National groups have been backing candidates in the First Congressional District race.
For example, the Latino Victory Fund endorsed Matos, Climate Hawks Vote endorsed Regunberg, the LGBTQ+ Victory Fund endorsed both Don Carlson and Nick Autiello, and New Politics (a progressive group of veterans and national security leaders) endorsed former Naval officer Walter Berbrick.
Mayors and other local officials also have been announcing their support for candidates.
For example, Newport Mayor Xay Khamsyvoravong endorsed former White House aide Gabe Amo and Pawtucket Mayor Donald R. Grebien endorsed state Senator Sandra Cano, a Pawtucket Democrat who works as the city’s director of commerce. And state Senator Ana Quezada, a Providence Democrat, has received support from local officials such as Providence City Council member Justin Roias, Lincoln Town Council member Pamela Azar, and Central Falls City Council member Franklin Solano.
“If elected officials are willing to put their own organizations to work, with supporters making phone calls and getting people out on Election Day, then those local endorsements can be very important,” Affigne said. “But if the endorsement is simply a formality or a courtesy and does not come with significant fundraising and organization, then they don’t mean very much.”
Rhode Island Democratic Party Chairman Joseph M. McNamara said the party’s executive committee met last month and decided against making an endorsement in the First Congressional District race, which has drawn 22 Democrats to declare their candidacies.
“Many of the individuals running are very loyal Democrats and it’s just too difficult,” he said.
McNamara noted the field includes two House committee chairman — House Finance Committee Chairman Marvin L. Abney, a Newport Democrat, and House Municipal Government and Housing Committee Chairman Stephen M. Casey, a Woonsocket Democrat, in addition to state senators such as Cano and Quezada.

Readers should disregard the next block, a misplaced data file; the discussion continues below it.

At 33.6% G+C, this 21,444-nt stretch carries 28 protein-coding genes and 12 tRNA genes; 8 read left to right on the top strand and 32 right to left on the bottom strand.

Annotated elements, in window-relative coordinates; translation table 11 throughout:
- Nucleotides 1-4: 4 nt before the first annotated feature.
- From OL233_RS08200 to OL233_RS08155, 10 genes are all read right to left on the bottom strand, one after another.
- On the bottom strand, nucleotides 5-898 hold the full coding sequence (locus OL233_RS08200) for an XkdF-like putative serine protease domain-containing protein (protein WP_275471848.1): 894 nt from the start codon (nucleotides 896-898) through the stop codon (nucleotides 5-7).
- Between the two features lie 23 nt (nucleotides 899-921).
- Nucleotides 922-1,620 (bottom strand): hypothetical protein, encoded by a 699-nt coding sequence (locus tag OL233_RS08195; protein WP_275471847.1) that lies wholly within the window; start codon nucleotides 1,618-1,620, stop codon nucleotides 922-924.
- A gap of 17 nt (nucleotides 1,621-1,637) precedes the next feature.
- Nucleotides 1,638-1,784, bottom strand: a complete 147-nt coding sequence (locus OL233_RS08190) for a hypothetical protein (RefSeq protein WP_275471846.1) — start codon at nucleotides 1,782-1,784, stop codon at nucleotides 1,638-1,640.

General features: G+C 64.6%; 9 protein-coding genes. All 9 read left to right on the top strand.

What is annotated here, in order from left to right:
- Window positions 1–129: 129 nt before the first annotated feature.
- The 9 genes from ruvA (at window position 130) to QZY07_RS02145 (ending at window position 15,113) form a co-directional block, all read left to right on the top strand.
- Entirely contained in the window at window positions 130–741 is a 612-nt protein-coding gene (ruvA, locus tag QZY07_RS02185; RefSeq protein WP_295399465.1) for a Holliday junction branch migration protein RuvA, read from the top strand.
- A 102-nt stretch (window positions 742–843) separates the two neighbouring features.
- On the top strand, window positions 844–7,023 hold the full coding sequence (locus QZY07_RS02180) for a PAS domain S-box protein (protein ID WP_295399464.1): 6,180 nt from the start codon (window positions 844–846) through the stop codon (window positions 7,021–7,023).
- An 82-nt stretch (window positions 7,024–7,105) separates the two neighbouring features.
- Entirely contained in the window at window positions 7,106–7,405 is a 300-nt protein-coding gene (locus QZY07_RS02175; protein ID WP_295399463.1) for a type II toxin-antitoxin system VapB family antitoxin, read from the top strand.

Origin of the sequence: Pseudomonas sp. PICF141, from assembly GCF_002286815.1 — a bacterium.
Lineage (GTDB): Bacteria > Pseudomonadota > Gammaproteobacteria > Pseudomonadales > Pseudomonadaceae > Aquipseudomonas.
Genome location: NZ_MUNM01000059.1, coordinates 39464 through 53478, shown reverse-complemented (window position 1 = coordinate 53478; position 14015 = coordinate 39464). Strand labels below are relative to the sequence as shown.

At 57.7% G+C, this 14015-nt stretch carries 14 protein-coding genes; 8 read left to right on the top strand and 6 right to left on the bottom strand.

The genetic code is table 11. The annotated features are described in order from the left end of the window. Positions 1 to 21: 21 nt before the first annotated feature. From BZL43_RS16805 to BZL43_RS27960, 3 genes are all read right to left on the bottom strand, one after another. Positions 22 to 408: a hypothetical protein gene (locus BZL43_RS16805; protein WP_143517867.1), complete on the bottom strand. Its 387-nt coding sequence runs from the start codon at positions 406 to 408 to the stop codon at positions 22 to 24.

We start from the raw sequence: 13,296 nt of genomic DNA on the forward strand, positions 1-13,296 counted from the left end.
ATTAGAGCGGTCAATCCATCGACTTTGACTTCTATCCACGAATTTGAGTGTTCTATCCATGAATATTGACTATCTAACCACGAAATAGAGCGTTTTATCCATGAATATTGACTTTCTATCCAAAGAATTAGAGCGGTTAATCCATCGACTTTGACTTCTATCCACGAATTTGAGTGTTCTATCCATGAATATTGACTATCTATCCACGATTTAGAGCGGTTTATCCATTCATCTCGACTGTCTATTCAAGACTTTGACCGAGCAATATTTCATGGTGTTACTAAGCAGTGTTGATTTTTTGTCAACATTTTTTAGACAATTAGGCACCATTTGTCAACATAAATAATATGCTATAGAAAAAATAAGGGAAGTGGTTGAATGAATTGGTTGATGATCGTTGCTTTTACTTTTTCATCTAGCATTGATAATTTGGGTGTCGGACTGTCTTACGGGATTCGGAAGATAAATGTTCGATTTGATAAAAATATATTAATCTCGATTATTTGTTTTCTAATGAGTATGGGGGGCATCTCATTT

“So we have a bounty of highly qualified candidates,” he said.
But McNamara, a Warwick Democrat who has been a state representative since 1995, said endorsements can make a difference in close races. “I’ve been around long enough to see races where individuals in the House have lost by 10 votes or less,” he said. “Those endorsements may be worth 3 to 5 percent.”
Patrick Crowley, secretary-treasurer of the Rhode Island AFL-CIO, said it’s looking like the labor organization will not make an endorsement in the special election because a two-thirds majority is required to back a candidate, and the individual union groups under its umbrella have multiple candidates they favor.
“The AFL-CIO is likely to remain neutral,” he said. “It’s fair to say many individual unions have strong ties with a number of different candidates. That is what makes this race unique, in my experience.”
But he said endorsements could come from unions such as the Laborers, the Rhode Island Federation of Teachers, the National Education Association Rhode Island, the Service Employees International Union, the United Food and Commercial Workers, and the American Federation of State, County and Municipal Employees.
“The labor movement endorsement is a key endorsement, especially in a race like this because we not only bring boots on ground but the connections we have to our members are strong and deep,” Crowley said. “That’s why the labor movements could make a difference in this race, and that’s why it’s an even bigger deal we are staying neutral at this point.”
Communications Workers of America Local 1400 made the first union endorsement in the race, throwing its support behind Regunberg. But many other unions have yet to weigh in.